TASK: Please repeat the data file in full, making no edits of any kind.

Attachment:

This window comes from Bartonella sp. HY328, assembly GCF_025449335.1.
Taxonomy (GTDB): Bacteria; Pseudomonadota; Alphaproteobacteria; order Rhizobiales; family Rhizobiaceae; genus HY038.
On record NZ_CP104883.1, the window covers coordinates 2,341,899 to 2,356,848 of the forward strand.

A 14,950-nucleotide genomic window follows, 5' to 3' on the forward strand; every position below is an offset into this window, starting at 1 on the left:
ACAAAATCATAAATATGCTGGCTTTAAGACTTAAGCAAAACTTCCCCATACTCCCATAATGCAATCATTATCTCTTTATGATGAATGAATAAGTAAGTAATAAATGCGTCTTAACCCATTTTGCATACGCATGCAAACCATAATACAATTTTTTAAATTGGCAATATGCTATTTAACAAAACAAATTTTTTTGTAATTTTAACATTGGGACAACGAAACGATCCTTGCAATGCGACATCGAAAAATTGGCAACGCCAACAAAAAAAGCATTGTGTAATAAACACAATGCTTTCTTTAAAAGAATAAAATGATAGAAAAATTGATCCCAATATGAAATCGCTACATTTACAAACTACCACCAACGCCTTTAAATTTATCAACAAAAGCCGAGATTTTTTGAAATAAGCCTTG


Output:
This window comes from Bartonella sp. HY328, assembly GCF_025449335.1.
Taxonomy (GTDB): Bacteria; Pseudomonadota; Alphaproteobacteria; order Rhizobiales; family Rhizobiaceae; genus HY038.
On record NZ_CP104883.1, the window covers coordinates 2,341,899 to 2,356,848 of the forward strand.

A 14,950-nucleotide genomic window follows, 5' to 3' on the forward strand; every position below is an offset into this window, starting at 1 on the left:
ACAAAATCATAAATATGCTGGCTTTAAGACTTAAGCAAAACTTCCCCATACTCCCATAATGCAATCATTATCTCTTTATGATGAATGAATAAGTAAGTAATAAATGCGTCTTAACCCATTTTGCATACGCATGCAAACCATAATACAATTTTTTAAATTGGCAATATGCTATTTAACAAAACAAATTTTTTTGTAATTTTAACATTGGGACAACGAAACGATCCTTGCAATGCGACATCGAAAAATTGGCAACGCCAACAAAAAAAGCATTGTGTAATAAACACAATGCTTTCTTTAAAAGAATAAAATGATAGAAAAATTGATCCCAATATGAAATCGCTACATTTACAAACTACCACCAACGCCTTTAAATTTATCAACAAAAGCCGAGATTTTTTGAAATAAGCCTTG